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Liquid Democracy

Sounds like some kind of diet drink, doesn’t it? Liquid Democracy, as if you could gulp it down and lose all the unwanted partisan gridlock.

Maybe we could, one day.

I’ve talked about liquid democracy under a different name before, the much-less cool sounding “dynamic representation.” The idea is pretty simple: you start with a base of direct democracy. Everyone gets a vote on matters of legislation. By everyone I mean all citizens, there wouldn’t be a House of Representatives in the way that we have now.

Yet LD is wise enough to know that not everyone is going to care enough about every bill to take the time to learn about it in depth, so a citizen can go ahead and vest their vote with a proxy. Which is *sort of * what we do now when we elect Congresscritters. Only the difference is that a citizen can pull their vote from their proxy at any time on any issue and either place it with another proxy or vote directly on the bill. They can even do this on an issue by issue basis.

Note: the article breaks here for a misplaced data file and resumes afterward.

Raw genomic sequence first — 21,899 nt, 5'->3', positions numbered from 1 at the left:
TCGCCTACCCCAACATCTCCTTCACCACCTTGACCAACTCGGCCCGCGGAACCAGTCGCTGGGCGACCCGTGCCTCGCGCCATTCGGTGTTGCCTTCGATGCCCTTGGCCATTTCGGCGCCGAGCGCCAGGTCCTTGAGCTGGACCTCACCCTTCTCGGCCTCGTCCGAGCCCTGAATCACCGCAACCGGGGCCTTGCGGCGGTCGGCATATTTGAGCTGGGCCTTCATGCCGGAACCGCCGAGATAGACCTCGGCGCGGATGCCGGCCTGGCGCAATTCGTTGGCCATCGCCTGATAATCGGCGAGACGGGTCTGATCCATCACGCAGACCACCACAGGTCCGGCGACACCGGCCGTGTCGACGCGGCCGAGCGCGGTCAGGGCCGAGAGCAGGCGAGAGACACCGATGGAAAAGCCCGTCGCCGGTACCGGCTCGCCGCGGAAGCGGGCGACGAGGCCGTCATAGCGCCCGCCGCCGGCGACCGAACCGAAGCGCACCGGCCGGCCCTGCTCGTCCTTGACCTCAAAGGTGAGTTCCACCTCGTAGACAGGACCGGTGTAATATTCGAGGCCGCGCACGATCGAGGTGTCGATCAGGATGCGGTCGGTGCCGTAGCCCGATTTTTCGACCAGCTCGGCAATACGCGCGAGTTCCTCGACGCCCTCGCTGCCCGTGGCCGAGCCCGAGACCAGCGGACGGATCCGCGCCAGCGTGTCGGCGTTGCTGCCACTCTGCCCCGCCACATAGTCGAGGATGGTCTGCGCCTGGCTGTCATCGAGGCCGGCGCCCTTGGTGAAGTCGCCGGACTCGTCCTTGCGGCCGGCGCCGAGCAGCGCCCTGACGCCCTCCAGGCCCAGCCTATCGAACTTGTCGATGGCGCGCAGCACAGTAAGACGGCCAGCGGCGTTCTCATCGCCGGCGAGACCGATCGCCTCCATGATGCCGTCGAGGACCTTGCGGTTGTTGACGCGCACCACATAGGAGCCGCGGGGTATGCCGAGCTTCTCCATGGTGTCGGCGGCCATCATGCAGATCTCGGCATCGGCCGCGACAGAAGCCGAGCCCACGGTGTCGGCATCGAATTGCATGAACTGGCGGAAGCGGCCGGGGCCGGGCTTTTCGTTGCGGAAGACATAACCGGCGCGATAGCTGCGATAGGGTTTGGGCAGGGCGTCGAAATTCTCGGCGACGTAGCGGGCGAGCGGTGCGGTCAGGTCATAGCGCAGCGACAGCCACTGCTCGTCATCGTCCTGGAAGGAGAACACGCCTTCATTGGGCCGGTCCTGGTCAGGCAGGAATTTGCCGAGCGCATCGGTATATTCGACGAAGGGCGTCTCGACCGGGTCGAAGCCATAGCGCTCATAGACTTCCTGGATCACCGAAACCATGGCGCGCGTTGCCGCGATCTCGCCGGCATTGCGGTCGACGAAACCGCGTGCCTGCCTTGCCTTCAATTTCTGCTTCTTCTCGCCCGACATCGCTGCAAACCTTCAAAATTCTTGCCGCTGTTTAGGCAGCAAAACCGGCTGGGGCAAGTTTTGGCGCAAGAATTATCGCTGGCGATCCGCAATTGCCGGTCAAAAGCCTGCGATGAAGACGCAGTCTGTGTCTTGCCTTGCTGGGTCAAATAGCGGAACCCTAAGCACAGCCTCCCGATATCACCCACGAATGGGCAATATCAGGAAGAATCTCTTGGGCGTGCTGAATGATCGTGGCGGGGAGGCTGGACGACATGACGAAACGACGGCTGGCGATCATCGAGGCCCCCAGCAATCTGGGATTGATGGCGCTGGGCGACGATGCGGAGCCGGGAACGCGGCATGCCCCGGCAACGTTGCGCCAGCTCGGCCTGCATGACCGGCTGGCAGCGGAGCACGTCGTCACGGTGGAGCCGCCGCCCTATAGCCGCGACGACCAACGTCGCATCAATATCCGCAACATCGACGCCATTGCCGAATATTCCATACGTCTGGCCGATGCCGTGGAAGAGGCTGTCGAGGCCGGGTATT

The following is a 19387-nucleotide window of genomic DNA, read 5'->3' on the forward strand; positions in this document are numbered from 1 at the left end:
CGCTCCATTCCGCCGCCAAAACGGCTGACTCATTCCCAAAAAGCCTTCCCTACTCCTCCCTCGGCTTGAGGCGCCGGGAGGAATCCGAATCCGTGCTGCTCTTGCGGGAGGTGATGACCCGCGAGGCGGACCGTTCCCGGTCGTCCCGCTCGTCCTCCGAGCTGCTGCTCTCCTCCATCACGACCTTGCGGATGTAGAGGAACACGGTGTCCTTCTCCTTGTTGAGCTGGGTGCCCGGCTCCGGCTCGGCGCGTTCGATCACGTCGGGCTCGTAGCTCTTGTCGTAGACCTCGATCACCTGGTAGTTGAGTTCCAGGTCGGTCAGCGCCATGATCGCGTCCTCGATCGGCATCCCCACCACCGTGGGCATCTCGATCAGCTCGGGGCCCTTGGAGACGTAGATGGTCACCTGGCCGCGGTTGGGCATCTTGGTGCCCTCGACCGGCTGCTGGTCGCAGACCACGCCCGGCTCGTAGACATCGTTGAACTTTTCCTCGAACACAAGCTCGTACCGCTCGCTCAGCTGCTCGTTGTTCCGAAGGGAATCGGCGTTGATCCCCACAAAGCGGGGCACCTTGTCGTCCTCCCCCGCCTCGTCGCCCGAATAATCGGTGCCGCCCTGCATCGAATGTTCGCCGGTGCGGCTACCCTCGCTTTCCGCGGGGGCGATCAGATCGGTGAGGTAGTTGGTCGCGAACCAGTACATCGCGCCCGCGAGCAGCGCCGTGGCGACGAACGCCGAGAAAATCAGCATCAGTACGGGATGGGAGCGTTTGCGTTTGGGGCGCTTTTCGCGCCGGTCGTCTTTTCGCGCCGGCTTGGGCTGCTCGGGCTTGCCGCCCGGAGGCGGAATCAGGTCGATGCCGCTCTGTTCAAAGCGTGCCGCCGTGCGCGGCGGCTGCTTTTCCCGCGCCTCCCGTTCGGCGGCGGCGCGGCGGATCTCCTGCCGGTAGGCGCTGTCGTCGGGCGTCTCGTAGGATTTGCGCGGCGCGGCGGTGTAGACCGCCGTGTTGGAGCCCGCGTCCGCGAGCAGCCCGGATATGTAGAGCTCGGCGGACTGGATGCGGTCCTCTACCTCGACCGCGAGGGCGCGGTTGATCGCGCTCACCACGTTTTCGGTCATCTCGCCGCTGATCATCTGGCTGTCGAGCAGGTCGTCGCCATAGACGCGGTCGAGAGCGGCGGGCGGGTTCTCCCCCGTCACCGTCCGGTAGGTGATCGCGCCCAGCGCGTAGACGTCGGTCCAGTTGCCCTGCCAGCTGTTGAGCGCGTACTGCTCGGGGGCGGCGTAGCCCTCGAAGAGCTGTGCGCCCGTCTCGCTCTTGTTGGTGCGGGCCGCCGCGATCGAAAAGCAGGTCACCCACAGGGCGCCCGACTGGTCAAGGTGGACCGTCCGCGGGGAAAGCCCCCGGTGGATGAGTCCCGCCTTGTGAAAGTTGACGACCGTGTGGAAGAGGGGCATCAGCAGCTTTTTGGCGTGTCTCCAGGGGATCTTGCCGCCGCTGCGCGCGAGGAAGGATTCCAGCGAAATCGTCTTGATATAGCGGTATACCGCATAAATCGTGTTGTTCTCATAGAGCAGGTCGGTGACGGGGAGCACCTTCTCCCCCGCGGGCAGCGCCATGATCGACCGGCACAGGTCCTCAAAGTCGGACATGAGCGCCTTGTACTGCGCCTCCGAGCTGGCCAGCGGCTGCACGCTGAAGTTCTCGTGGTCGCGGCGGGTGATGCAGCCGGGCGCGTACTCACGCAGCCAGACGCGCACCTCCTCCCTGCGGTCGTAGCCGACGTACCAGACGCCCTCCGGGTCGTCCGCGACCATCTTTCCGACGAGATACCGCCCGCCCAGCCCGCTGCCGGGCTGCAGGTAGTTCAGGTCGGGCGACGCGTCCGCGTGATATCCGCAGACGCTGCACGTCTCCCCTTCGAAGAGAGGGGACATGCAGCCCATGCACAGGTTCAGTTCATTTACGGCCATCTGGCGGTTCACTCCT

As a simple “better than what we have now” structure this makes a lot of sense to me. Maker knows there are oodles of specifics to work out. Who actually writes laws? Would there be a professional class of legislators whose job it was to keep laws consistent with each other? How would the proxy system work?

Then there are all those who see such sweeping reforms as Quixotic endeavors. America is a two party system and discussion of anything else is impractical.

I have as little patience for this attitude as I do for those who think that you shouldn’t bother working within the system, and that rejecting the structures of control in favor of the espirit of revolution is the only way to change the world, brother.

Why can’t people see that change comes about when there is sufficient pressure from both within and without? That if there isn’t work for reform while there’s also a movement going on outside the halls of power that nothing happens? Why isn’t that fucking obvious to everyone by now?

For the record: I don’t know who coined the term “Liquid Democracy,” but I sure do like it.